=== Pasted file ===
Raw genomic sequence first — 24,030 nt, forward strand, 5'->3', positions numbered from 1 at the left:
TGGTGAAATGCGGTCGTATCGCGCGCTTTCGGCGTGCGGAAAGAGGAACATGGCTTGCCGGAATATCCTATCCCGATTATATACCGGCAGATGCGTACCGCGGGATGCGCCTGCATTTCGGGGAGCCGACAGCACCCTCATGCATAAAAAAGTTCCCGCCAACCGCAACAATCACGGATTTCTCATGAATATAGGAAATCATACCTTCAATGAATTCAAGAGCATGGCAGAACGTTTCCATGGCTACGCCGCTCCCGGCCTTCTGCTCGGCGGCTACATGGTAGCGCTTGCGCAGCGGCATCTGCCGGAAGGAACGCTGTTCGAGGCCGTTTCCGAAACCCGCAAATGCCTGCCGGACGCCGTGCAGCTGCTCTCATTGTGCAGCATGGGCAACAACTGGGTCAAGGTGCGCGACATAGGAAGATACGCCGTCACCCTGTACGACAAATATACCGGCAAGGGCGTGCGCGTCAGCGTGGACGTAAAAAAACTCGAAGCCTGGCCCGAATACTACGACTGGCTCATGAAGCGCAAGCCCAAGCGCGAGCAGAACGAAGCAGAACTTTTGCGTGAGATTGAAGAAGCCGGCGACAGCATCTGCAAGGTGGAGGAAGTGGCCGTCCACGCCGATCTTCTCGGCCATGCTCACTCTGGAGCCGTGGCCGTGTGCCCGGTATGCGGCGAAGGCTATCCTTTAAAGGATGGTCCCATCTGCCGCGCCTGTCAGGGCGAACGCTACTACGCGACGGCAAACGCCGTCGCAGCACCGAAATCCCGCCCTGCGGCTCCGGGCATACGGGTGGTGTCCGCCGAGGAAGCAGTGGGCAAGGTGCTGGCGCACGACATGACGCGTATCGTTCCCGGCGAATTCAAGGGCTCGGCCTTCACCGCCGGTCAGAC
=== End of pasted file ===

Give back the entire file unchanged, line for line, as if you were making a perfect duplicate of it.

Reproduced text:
Raw genomic sequence first — 24,030 nt, forward strand, 5'->3', positions numbered from 1 at the left:
TGGTGAAATGCGGTCGTATCGCGCGCTTTCGGCGTGCGGAAAGAGGAACATGGCTTGCCGGAATATCCTATCCCGATTATATACCGGCAGATGCGTACCGCGGGATGCGCCTGCATTTCGGGGAGCCGACAGCACCCTCATGCATAAAAAAGTTCCCGCCAACCGCAACAATCACGGATTTCTCATGAATATAGGAAATCATACCTTCAATGAATTCAAGAGCATGGCAGAACGTTTCCATGGCTACGCCGCTCCCGGCCTTCTGCTCGGCGGCTACATGGTAGCGCTTGCGCAGCGGCATCTGCCGGAAGGAACGCTGTTCGAGGCCGTTTCCGAAACCCGCAAATGCCTGCCGGACGCCGTGCAGCTGCTCTCATTGTGCAGCATGGGCAACAACTGGGTCAAGGTGCGCGACATAGGAAGATACGCCGTCACCCTGTACGACAAATATACCGGCAAGGGCGTGCGCGTCAGCGTGGACGTAAAAAAACTCGAAGCCTGGCCCGAATACTACGACTGGCTCATGAAGCGCAAGCCCAAGCGCGAGCAGAACGAAGCAGAACTTTTGCGTGAGATTGAAGAAGCCGGCGACAGCATCTGCAAGGTGGAGGAAGTGGCCGTCCACGCCGATCTTCTCGGCCATGCTCACTCTGGAGCCGTGGCCGTGTGCCCGGTATGCGGCGAAGGCTATCCTTTAAAGGATGGTCCCATCTGCCGCGCCTGTCAGGGCGAACGCTACTACGCGACGGCAAACGCCGTCGCAGCACCGAAATCCCGCCCTGCGGCTCCGGGCATACGGGTGGTGTCCGCCGAGGAAGCAGTGGGCAAGGTGCTGGCGCACGACATGACGCGTATCGTTCCCGGCGAATTCAAGGGCTCGGCCTTCACCGCCGGTCAGAC